Imbued with a mesmerizing, dreamlike quality, Liesbeth De Ceulaer’s confident first feature takes us to the majestic Redwood Forest and introduces us to people who have strong personal connections to this once isolated region of California. Through seamless vignettes and stunningly saturated cinematography, we meet activists, scientists, loggers, tree dwellers, and Native Americans who share their compelling stories and their bond to these impressive ancient woods, which are now being threatened by excessive logging. De Ceulaer’s bold documentary Behind the Redwood Curtain transports us to this unique and fabled land.
Please describe your film in your own words.
Liesbeth De Ceulaer: Behind the Redwood Curtain is a journey through a forest with many identities. It tells a story of different people with different backgrounds and different ideas who have to share one forest. Sometimes a safe haven, sometimes eerie, but always home to the forest dwellers.
What inspired you to tell this particular story?
LDC: I found a song that gave an impression of life in a dark and stormy forest—one of the characters recites it in the film. This song was the perfect description of the woods I saw in my mind, and I decided I wanted to make a film that elaborated on it.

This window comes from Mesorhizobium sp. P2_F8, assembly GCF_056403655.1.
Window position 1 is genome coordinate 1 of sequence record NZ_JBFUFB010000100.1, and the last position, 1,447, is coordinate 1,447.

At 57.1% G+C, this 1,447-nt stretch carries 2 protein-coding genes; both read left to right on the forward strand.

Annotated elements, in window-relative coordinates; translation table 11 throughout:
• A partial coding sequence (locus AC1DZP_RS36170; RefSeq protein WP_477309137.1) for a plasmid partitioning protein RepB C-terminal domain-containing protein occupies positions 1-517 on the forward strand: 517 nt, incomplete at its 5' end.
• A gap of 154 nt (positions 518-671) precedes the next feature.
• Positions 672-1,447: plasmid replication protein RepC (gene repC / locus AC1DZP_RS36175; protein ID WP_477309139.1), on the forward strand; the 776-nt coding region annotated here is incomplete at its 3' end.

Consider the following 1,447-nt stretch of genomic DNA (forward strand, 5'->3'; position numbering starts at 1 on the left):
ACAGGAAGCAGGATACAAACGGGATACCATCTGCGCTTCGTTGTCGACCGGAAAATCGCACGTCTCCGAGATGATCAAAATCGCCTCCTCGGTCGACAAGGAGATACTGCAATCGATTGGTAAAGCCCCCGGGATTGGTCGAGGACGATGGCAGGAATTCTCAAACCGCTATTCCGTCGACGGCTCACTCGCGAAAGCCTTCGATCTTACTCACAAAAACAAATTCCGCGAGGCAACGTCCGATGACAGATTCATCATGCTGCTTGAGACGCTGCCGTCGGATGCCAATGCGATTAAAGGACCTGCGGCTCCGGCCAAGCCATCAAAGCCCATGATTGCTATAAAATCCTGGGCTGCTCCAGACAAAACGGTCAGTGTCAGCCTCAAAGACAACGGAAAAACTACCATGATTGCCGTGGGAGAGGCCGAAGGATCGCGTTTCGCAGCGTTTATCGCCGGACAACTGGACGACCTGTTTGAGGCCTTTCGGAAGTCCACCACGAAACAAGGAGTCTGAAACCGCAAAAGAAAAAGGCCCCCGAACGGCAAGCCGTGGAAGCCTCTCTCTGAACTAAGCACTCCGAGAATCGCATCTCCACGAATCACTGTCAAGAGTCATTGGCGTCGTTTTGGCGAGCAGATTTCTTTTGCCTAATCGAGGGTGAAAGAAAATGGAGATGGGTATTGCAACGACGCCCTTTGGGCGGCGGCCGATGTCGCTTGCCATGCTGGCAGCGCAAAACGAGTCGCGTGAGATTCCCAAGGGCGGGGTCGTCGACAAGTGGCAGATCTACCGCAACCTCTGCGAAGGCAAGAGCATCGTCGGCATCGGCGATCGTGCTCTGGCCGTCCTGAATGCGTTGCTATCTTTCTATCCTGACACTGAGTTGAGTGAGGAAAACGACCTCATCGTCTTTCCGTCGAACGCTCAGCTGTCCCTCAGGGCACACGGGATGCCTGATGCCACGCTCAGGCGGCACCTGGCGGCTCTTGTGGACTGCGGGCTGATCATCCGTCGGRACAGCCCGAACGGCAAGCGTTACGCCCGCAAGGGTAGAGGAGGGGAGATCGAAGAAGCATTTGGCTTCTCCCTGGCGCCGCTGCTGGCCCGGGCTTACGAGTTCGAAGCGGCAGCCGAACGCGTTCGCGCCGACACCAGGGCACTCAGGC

How does a filmmaker from Belgium end up in the Redwood Forest?
LDC: I first stumbled upon the Redwood Forest during a road trip along the west coast. Immediately I felt overwhelmed by its beauty and magnitude. I was already thinking of making a film about the woods, and here I had found the trees I was looking for.
Of all the fascinating people you interviewed, who intrigued you the most?
LDC: They were all wonderful and intriguing people. It’s impossible to say if a man living in the Redwood canopy, for years in a row, out of pure conviction is more intriguing then a Yurok Indian whose whole being is entwined with the Redwoods and who tries to keep his legacy alive. Every character inspired, moved and surprised me.
What do you want audiences to take away from your film?
LDC: I want the audience to be taken away on a cinematographic hike through the woods. I want them to feel like they’ve been moved and had the opportunity to understand a vision they would normally not see. Not only in the Redwood Forest, but everywhere on this planet, a solution seems possible when all opinions are being considered.
Do you have one piece of advice for aspiring filmmakers?
LDC: Making films is the best job in the world; it’s a wonderful privilege. It is a dream-factory. But you’ve got to put your mind to it. If you want to be a filmmaker, keep working hard on making a film.
What are you most looking forward to at the 2013 Hamptons International Film Festival?
LDC: Seeing good films, meeting interesting people and generally enjoying myself.
Note: At HIFF 2013, Behind the Redwood Curtain will be preceded by the short film Haleema: A pregnant mother and her two young children are on the search for water and safety from the ruthless Janjaweed in the desert heat of Sudan.